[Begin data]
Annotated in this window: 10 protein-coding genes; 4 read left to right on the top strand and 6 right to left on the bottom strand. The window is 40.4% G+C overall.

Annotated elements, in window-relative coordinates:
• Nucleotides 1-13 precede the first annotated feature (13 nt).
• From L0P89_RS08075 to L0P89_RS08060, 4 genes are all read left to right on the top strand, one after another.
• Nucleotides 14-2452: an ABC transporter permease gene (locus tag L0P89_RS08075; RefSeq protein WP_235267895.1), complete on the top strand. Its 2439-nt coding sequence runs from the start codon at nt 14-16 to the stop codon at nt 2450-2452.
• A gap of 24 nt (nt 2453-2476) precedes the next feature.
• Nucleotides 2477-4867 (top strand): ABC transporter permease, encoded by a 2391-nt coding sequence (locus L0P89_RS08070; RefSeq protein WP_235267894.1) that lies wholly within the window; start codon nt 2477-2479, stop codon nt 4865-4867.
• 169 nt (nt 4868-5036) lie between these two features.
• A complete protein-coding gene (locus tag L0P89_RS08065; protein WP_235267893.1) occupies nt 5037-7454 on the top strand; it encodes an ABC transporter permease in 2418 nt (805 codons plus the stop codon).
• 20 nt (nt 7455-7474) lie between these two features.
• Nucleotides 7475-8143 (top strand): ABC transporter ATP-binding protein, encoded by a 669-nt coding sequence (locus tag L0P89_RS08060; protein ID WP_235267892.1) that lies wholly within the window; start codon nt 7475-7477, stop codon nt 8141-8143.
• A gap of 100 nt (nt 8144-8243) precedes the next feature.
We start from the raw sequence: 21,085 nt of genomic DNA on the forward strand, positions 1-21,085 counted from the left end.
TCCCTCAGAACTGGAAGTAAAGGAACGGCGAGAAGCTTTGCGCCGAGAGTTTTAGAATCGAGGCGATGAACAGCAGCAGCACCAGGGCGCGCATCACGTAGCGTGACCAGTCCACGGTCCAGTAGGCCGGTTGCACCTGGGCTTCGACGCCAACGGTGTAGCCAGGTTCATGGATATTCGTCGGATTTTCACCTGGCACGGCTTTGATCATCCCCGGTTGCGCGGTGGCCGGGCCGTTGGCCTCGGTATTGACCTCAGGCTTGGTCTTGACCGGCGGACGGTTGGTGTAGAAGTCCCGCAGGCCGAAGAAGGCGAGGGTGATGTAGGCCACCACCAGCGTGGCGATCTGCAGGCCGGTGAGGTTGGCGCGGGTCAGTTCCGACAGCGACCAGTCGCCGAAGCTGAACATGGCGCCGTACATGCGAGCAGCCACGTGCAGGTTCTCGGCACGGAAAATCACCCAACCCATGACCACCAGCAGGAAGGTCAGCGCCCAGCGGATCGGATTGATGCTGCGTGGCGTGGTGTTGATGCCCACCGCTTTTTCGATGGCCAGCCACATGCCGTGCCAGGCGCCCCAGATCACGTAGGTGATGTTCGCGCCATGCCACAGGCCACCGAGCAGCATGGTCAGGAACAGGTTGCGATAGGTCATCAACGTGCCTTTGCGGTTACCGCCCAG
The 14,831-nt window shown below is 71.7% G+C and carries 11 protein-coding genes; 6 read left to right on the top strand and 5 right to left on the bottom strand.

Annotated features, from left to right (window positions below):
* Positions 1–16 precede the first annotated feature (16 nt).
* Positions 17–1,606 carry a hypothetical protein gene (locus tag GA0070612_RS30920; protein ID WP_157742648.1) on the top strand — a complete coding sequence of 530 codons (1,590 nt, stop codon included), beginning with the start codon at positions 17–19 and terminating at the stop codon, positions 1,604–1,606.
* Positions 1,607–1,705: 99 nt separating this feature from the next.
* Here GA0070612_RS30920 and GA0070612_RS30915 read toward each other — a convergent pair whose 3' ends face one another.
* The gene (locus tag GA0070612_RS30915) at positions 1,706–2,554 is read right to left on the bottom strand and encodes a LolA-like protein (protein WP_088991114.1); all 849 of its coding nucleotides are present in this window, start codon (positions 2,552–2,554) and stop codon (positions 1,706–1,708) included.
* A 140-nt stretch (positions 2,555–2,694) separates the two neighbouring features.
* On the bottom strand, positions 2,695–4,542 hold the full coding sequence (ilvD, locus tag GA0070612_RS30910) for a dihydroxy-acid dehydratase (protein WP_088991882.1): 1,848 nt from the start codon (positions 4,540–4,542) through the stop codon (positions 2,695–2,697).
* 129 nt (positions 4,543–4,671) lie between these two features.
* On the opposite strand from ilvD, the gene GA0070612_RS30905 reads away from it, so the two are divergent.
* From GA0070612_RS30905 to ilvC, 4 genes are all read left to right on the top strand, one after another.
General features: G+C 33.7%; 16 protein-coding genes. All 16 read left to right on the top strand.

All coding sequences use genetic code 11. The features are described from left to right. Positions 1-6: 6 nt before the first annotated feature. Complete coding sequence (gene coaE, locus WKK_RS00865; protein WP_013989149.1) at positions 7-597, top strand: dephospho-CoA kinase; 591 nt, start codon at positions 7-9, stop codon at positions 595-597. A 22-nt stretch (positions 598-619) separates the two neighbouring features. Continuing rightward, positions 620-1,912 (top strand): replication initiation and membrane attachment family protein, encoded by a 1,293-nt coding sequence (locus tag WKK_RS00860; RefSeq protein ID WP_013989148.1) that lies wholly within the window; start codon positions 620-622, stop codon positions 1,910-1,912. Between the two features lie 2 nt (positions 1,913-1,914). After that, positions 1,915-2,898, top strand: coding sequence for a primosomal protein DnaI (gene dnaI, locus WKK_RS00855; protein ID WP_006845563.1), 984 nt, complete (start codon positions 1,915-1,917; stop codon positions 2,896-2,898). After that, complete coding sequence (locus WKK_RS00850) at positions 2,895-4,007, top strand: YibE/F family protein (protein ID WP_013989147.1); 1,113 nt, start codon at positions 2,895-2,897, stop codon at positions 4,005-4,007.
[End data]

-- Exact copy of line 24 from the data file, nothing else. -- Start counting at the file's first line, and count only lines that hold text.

* 129 nt (positions 4,543–4,671) lie between these two features.